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Fenfluramine for seizures associated with Sunflower syndrome

Journal Contribution - Journal Article

AIM: To determine the efficacy of fenfluramine on seizure frequency in patients with Sunflower syndrome. Secondary endpoints were changes in electroencephalogram (EEG) characteristics, cognitive functioning, executive functioning, and quality of life. METHOD: In this open-label study, patients underwent a 4-week baseline period, followed by 3 months of treatment. An oral solution of fenfluramine was administered twice daily for 3 months. The dose was titrated up to a maximum dose of 0.7mg/kg/day or 26mg/day. Cardiac safety was monitored by transthoracic echocardiogram and electrocardiogram. EEGs, abbreviated neuropsychological testing, and questionnaires were administered before starting the study medication and again at the end of the treatment period. RESULTS: Ten patients (eight females, two males; mean age 13y 4mo [SD 4y 11mo], range 7-24y) were enrolled in the study. Nine of the 10 patients completed the core study, eight of whom met the primary endpoint. There were no observations of cardiac valvulopathy or pulmonary hypertension during the study. INTERPRETATION: Treatment with low-dose fenfluramine resulted in a clinically significant reduction in seizure frequency, including hand-waving episodes. Fenfluramine may be an effective treatment option for patients with Sunflower syndrome. What this paper adds Nine patients with Sunflower syndrome were treated with fenfluramine. Eight patients were responders, displaying a ≥30% reduction in seizure activity. Six patients experienced a ≥70% reduction in hand-waving episodes. Improvements on electroencephalogram were observed after treatment with fenfluramine. None of the patients developed evidence of cardiac valvulopathy or pulmonary hypertension.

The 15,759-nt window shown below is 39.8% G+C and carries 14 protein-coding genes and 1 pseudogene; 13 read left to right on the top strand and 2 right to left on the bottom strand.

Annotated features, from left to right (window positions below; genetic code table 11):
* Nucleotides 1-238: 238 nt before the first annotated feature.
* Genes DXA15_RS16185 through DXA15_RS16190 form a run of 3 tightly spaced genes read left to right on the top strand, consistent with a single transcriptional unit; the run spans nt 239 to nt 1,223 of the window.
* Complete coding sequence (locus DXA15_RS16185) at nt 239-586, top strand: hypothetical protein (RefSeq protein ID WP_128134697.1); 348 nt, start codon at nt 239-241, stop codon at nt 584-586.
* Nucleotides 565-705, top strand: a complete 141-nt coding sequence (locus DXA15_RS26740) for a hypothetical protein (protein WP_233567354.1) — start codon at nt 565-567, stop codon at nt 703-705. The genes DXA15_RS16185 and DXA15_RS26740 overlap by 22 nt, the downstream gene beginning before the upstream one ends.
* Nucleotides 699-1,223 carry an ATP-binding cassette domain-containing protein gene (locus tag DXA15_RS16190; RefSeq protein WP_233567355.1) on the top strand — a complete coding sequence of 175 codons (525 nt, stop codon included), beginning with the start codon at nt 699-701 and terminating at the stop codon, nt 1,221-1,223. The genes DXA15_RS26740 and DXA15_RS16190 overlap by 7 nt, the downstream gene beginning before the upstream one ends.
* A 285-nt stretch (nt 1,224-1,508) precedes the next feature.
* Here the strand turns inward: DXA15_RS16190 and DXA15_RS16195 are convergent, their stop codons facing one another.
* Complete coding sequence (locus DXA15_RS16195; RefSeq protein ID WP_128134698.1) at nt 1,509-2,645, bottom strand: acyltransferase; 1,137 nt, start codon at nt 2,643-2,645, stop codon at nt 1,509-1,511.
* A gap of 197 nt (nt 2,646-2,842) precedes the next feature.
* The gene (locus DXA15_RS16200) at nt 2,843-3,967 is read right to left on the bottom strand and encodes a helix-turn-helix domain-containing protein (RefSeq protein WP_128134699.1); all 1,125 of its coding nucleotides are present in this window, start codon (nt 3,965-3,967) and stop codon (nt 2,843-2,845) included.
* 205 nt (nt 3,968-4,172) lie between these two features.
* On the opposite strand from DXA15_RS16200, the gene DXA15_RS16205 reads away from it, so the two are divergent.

ISSN: 0012-1622
Issue: 12
Volume: 63
Pages: 1427 - 1432
Publication year:2021
BOF-publication weight:3
CSS-citation score:2
Authors from:Higher Education